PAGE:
Genesis 36 Esau’s Descendants And The Chieftains Of Edom.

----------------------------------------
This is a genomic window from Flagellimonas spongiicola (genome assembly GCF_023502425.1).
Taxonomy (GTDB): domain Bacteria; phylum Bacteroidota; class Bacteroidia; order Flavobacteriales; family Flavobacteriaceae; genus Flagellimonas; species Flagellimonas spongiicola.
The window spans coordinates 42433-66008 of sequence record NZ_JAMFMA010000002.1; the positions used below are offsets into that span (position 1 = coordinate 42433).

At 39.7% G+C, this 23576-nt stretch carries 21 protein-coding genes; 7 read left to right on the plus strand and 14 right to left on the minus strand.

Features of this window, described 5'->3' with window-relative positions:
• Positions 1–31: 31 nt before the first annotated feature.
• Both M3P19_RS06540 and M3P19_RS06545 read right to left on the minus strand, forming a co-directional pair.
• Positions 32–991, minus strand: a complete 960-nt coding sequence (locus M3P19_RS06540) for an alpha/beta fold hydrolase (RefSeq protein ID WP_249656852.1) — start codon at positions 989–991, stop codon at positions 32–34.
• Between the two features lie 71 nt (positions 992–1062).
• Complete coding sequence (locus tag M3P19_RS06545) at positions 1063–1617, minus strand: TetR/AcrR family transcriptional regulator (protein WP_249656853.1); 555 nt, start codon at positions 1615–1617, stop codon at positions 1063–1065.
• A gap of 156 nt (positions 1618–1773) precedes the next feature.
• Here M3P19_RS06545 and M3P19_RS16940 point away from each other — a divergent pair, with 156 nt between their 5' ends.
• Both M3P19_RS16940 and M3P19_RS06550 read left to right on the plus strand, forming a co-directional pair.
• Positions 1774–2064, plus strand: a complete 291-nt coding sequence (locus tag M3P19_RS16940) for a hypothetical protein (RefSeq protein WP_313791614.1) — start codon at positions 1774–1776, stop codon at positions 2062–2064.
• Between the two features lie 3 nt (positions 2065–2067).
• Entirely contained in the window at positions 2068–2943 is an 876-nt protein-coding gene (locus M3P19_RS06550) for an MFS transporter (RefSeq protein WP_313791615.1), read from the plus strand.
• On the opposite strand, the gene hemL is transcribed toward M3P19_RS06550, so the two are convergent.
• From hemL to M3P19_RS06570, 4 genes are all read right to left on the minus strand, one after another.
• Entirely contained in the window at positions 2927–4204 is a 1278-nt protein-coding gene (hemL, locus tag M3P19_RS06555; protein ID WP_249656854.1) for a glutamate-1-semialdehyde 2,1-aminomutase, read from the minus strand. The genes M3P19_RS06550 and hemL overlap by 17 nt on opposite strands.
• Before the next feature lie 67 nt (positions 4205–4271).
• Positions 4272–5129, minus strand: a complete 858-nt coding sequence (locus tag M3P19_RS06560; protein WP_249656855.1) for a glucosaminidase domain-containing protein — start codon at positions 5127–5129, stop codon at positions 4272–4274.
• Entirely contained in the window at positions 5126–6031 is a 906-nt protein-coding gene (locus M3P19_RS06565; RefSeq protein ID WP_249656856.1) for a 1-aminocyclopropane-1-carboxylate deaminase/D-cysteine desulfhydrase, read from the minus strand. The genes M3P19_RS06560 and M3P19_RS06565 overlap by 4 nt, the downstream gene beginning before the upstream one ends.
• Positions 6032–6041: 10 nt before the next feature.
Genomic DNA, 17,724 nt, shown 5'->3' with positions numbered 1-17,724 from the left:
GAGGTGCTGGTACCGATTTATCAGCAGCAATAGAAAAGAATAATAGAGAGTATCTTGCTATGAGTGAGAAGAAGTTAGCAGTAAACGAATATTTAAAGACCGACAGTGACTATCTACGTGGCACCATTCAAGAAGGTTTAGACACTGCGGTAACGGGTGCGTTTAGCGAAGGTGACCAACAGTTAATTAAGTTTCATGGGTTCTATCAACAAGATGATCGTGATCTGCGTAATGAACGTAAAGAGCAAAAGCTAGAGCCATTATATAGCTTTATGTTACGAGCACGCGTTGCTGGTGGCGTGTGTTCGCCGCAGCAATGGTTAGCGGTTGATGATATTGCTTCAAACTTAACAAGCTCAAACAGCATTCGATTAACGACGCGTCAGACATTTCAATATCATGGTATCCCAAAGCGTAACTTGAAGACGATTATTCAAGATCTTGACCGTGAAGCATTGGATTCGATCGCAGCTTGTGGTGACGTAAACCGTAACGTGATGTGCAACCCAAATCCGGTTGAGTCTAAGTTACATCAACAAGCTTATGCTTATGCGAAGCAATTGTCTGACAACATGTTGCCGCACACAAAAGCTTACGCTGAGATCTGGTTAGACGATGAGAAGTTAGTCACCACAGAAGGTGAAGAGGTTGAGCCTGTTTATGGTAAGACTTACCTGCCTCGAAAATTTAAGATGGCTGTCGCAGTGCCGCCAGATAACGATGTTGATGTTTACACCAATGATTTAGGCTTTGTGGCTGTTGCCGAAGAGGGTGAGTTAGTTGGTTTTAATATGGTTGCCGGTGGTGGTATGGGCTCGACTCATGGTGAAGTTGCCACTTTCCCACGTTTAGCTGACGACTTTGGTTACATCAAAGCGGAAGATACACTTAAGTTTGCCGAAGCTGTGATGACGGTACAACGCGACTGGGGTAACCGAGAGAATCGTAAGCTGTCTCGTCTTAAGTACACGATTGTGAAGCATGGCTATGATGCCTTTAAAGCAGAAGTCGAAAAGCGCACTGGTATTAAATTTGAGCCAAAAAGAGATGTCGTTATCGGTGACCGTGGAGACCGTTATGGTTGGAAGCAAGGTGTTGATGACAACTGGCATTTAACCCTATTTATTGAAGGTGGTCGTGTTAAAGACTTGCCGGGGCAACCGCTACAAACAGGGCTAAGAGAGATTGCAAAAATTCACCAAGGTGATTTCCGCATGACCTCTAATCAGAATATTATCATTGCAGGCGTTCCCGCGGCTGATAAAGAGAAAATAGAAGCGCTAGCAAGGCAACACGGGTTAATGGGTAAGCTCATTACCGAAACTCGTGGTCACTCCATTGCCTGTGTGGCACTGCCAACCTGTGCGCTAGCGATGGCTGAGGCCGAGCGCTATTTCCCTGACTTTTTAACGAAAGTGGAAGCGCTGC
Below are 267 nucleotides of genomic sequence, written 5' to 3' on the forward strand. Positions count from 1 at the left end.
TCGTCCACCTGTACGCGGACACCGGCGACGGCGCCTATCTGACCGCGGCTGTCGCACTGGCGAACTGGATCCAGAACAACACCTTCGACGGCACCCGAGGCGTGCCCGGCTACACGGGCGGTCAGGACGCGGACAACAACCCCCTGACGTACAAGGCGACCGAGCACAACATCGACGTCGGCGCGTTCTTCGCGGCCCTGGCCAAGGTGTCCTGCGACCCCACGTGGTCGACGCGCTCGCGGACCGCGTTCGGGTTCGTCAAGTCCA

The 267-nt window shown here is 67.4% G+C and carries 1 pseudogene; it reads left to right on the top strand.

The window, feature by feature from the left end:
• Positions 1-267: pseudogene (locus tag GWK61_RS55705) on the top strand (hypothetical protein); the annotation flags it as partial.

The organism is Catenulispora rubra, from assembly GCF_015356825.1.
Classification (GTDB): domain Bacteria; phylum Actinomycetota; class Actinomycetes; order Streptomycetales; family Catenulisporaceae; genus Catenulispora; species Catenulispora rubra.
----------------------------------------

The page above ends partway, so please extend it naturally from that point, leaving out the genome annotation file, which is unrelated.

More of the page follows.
Esau’s history and genealogy were different. He chose to marry Canaanite women, and his nation of Edom would be a perennial enemy against the nation of Israel (vv. 1-5). He also acquired great wealth, but he determined to move away from his brother – dwelling in Mt. Seir (vv. 6-8). “36:9-14 This genealogy focuses on Esau’s twelve sons (vv. 2-8), not counting Amalek, the son of Eliphaz’s concubine, Timna (v. 12). 36:15-19 This list shows the transition of Esau’s descendants from a family to a tribal structure. 36:20-30 This genealogy presents the aboriginal inhabitants of Mount Seir whom the sons of Esau destroyed (Deut. 2:22) and, in other cases, married (vv. 22, 25). 36:31-39 This list sows Edom’s transition from tribal structure to designated kingship.” (NGSB 68-69). Moses thought it important to point out that Edom had their king “before any king reigned over the children of Israel” (v. 31). Every place had their own chieftain, and there is no mention of these political leaders being the people’s elected representatives, as was the case with Israel (vv. 40-43). Moses was unique in his selection of the first leaders, but in doing so he showed the people what to look for, because prior to his departure, he instructed the people to elect similarly qualified leaders (Dt. 1:13) – “such as fear God, men of truth, hating covetousness” (Ex. 18:21-26). This is yet one more evidence that having a human king was not a good thing. God alone is the King of all nations (Ps. 2).